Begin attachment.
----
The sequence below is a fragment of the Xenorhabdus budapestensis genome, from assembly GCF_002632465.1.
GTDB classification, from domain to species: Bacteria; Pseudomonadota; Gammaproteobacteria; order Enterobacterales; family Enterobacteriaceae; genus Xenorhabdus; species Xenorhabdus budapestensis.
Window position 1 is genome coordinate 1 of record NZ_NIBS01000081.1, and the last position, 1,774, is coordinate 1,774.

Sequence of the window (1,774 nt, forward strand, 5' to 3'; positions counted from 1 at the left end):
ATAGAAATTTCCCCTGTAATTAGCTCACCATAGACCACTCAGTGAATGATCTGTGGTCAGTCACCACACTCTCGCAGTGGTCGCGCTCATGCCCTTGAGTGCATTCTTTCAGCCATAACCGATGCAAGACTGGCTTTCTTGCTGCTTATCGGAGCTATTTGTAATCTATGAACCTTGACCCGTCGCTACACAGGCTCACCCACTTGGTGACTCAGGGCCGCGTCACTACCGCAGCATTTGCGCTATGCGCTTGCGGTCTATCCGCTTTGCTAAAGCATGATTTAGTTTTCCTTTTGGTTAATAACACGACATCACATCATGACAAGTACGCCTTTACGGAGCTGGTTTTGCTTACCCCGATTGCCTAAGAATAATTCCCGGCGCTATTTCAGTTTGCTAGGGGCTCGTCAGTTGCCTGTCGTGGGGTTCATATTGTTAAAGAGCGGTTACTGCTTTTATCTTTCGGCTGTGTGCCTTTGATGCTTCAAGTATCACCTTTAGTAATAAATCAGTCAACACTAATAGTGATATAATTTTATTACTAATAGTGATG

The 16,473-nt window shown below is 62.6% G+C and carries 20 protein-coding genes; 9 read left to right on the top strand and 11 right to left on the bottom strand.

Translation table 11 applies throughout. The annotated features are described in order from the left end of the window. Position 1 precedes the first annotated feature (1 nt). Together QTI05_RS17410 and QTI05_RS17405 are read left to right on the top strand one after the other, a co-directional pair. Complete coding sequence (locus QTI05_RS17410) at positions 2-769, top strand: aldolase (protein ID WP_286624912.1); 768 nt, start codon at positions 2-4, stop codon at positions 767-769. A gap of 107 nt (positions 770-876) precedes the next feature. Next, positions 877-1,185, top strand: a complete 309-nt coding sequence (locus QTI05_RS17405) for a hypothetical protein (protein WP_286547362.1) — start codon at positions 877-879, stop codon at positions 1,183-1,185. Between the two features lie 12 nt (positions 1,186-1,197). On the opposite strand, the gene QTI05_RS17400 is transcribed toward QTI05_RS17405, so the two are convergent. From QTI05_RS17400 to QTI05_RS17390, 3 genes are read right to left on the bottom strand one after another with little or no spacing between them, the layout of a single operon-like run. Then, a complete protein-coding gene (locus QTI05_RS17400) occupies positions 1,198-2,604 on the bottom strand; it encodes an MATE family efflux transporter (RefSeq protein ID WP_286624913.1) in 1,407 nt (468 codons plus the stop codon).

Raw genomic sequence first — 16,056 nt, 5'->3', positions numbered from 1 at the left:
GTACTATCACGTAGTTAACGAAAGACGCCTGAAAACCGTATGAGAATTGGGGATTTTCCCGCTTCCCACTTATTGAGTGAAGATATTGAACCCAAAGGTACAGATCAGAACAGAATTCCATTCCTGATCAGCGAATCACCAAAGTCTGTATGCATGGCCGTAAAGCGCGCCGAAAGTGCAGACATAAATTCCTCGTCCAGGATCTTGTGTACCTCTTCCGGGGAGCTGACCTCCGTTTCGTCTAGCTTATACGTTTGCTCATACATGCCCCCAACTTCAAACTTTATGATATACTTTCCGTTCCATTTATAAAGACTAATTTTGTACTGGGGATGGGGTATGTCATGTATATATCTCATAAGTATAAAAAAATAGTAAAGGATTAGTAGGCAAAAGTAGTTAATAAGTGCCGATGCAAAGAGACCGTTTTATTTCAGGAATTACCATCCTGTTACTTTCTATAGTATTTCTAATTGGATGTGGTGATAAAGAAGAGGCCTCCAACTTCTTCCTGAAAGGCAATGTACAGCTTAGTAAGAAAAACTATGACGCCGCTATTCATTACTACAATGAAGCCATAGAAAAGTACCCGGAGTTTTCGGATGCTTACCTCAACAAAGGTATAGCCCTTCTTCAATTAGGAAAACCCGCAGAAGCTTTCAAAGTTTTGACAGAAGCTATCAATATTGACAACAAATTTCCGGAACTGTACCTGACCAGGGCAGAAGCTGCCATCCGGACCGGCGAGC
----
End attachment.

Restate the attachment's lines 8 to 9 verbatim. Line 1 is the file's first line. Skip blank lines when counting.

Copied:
Raw genomic sequence first — 16,056 nt, 5'->3', positions numbered from 1 at the left:
GTACTATCACGTAGTTAACGAAAGACGCCTGAAAACCGTATGAGAATTGGGGATTTTCCCGCTTCCCACTTATTGAGTGAAGATATTGAACCCAAAGGTACAGATCAGAACAGAATTCCATTCCTGATCAGCGAATCACCAAAGTCTGTATGCATGGCCGTAAAGCGCGCCGAAAGTGCAGACATAAATTCCTCGTCCAGGATCTTGTGTACCTCTTCCGGGGAGCTGACCTCCGTTTCGTCTAGCTTATACGTTTGCTCATACATGCCCCCAACTTCAAACTTTATGATATACTTTCCGTTCCATTTATAAAGACTAATTTTGTACTGGGGATGGGGTATGTCATGTATATATCTCATAAGTATAAAAAAATAGTAAAGGATTAGTAGGCAAAAGTAGTTAATAAGTGCCGATGCAAAGAGACCGTTTTATTTCAGGAATTACCATCCTGTTACTTTCTATAGTATTTCTAATTGGATGTGGTGATAAAGAAGAGGCCTCCAACTTCTTCCTGAAAGGCAATGTACAGCTTAGTAAGAAAAACTATGACGCCGCTATTCATTACTACAATGAAGCCATAGAAAAGTACCCGGAGTTTTCGGATGCTTACCTCAACAAAGGTATAGCCCTTCTTCAATTAGGAAAACCCGCAGAAGCTTTCAAAGTTTTGACAGAAGCTATCAATATTGACAACAAATTTCCGGAACTGTACCTGACCAGGGCAGAAGCTGCCATCCGGACCGGCGAGC